Prime Minister Shinzo Abe and his Indian counterpart Narendra Modi agreed Friday to expand trilateral defense cooperation with the United States.
In talks on the sidelines of the Group of 20 Summit in Hamburg, Germany, Abe also expressed the desire to advance bilateral relations with India to ensure peace and prosperity in the region, Japan’s Foreign Ministry said.
Japan’s Maritime Self-Defense Force is scheduled to take part in trilateral drills in the Indian Ocean with the navies of India and the United States later this month, in an exercise seen as a response to China’s growing maritime assertiveness.
Modi was quoted by the ministry as telling Abe that both countries have a big role to play in promoting democracy and the rule of law, and also said he looks forward to the Japanese leader’s visit to India. Arrangements are being made for an Abe trip to there around September.
On the economic front, the two leaders agreed to proceed with a plan to build a high-speed railway system in India using Japan’s “shinkansen” technology.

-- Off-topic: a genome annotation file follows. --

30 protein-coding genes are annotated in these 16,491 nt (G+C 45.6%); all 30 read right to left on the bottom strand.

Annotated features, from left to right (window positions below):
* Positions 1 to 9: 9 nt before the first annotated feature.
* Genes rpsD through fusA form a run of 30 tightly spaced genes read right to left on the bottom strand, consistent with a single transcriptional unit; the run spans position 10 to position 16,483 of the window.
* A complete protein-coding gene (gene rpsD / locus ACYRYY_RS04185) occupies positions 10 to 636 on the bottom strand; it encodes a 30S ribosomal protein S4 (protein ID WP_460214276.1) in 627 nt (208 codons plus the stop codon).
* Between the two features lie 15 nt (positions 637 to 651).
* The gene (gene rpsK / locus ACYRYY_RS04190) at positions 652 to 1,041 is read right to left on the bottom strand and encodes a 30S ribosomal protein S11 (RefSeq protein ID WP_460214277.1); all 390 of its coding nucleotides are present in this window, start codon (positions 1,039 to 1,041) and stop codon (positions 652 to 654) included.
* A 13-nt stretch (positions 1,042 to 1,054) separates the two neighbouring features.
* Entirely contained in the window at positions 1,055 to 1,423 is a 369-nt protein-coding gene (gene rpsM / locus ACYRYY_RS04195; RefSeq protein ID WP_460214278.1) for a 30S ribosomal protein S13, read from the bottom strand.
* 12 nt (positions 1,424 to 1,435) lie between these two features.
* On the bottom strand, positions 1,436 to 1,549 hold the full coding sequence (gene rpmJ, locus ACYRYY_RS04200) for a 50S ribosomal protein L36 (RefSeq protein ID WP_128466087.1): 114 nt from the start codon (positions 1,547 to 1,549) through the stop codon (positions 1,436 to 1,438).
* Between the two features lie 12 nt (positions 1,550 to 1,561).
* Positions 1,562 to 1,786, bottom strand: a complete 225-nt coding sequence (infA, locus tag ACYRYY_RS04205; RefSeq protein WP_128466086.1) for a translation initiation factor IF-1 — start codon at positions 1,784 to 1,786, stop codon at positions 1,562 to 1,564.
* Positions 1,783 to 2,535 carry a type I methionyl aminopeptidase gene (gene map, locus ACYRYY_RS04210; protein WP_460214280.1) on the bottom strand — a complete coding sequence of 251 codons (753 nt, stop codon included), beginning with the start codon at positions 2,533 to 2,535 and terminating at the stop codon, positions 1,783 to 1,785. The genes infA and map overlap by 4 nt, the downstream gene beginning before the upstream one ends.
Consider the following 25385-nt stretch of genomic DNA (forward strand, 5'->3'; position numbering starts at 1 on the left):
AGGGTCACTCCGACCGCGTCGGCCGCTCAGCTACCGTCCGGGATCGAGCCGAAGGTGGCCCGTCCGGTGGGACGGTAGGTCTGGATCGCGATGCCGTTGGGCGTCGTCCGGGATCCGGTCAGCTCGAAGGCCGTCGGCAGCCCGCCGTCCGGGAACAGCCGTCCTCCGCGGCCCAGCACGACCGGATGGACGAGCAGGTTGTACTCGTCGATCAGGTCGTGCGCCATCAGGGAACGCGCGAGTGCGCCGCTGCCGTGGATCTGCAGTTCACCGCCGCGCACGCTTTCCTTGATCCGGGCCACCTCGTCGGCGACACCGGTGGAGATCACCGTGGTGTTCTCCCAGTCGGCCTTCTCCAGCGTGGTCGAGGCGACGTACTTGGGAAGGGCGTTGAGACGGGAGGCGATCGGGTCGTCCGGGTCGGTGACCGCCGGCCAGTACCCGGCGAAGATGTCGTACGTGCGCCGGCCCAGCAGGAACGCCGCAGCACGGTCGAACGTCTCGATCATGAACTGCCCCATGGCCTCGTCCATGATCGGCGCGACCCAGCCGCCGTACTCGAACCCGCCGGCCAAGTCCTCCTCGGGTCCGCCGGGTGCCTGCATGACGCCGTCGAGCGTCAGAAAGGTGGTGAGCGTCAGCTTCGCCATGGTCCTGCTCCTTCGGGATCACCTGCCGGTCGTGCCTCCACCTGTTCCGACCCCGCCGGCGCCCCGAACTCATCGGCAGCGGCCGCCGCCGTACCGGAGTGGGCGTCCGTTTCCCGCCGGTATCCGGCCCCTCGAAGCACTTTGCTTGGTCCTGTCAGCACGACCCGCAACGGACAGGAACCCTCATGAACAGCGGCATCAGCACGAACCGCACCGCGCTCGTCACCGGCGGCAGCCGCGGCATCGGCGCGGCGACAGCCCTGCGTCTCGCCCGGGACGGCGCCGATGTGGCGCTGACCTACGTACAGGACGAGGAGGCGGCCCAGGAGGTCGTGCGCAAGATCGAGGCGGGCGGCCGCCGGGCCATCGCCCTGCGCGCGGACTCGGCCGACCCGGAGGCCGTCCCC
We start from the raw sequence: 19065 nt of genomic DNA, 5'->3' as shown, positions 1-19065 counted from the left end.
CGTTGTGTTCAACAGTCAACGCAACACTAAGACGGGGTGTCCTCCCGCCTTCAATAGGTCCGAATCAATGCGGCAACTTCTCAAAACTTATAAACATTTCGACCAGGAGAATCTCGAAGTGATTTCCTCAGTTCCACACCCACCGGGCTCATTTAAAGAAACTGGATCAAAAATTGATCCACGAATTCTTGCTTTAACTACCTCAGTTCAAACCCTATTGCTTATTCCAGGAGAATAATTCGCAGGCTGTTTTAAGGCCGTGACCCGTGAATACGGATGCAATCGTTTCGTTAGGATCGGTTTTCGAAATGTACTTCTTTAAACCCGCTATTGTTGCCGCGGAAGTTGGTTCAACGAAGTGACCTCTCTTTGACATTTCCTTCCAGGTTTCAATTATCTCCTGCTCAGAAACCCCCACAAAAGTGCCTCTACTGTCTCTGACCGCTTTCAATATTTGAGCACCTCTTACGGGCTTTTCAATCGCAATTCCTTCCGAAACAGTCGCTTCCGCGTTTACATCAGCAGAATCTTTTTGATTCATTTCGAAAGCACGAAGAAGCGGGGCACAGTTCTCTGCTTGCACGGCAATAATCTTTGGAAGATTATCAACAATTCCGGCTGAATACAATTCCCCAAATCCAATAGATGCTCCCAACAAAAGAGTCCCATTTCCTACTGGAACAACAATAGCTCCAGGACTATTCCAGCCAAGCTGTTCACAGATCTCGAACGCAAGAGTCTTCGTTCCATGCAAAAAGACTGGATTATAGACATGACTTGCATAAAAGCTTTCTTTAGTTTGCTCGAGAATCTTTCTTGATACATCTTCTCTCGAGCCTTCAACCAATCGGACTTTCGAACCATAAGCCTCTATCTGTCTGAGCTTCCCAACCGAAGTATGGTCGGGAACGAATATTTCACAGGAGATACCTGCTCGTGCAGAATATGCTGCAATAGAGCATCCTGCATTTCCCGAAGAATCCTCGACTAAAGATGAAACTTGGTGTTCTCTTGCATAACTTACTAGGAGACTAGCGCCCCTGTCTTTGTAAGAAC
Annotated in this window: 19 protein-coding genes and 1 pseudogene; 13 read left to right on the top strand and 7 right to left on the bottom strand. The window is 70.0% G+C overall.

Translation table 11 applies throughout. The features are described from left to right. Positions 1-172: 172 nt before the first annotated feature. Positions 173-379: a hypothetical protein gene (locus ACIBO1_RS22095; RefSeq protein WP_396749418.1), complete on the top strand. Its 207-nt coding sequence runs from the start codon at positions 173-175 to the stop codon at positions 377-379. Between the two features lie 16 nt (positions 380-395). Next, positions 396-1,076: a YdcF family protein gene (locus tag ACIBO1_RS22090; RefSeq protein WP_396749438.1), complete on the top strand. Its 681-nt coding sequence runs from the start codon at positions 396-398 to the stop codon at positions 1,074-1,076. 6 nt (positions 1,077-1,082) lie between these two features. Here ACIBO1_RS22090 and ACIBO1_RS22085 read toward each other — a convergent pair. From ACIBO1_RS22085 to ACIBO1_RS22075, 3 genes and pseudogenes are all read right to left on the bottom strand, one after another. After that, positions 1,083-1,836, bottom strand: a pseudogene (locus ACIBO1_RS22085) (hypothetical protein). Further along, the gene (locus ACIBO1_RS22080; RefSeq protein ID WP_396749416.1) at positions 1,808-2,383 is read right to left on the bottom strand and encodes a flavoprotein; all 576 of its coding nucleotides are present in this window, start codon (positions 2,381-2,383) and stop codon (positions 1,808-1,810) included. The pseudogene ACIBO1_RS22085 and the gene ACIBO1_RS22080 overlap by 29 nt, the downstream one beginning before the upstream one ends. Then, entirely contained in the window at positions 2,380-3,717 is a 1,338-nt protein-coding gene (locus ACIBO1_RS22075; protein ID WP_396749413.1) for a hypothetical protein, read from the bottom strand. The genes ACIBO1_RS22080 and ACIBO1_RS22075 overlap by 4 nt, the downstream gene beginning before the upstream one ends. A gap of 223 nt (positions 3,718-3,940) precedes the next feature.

Also, in June, the Japanese parliament approved a civilian nuclear cooperation treaty with India, enabling Tokyo to export nuclear power equipment and technology to the country.
Japan and India have been deepening relations over recent years, with the two leaders holding talks for the ninth time.
In a separate meeting Friday, Abe and Turkish President Recep Tayyip Erdogan discussed North Korea’s nuclear ambition and the situation in the Middle East, while agreeing to promote bilateral economic ties, according to the Japanese Foreign Ministry.
Referring to Japanese companies’ interests in the Turkish market, Abe said Tokyo would like to promote talks on a free trade agreement with Ankara and see Japanese companies participating in infrastructure projects in Turkey, the ministry said.
Erdogan expressed an eagerness to draw more tourists from Japan, and to expand academic exchanges between the two countries, it said.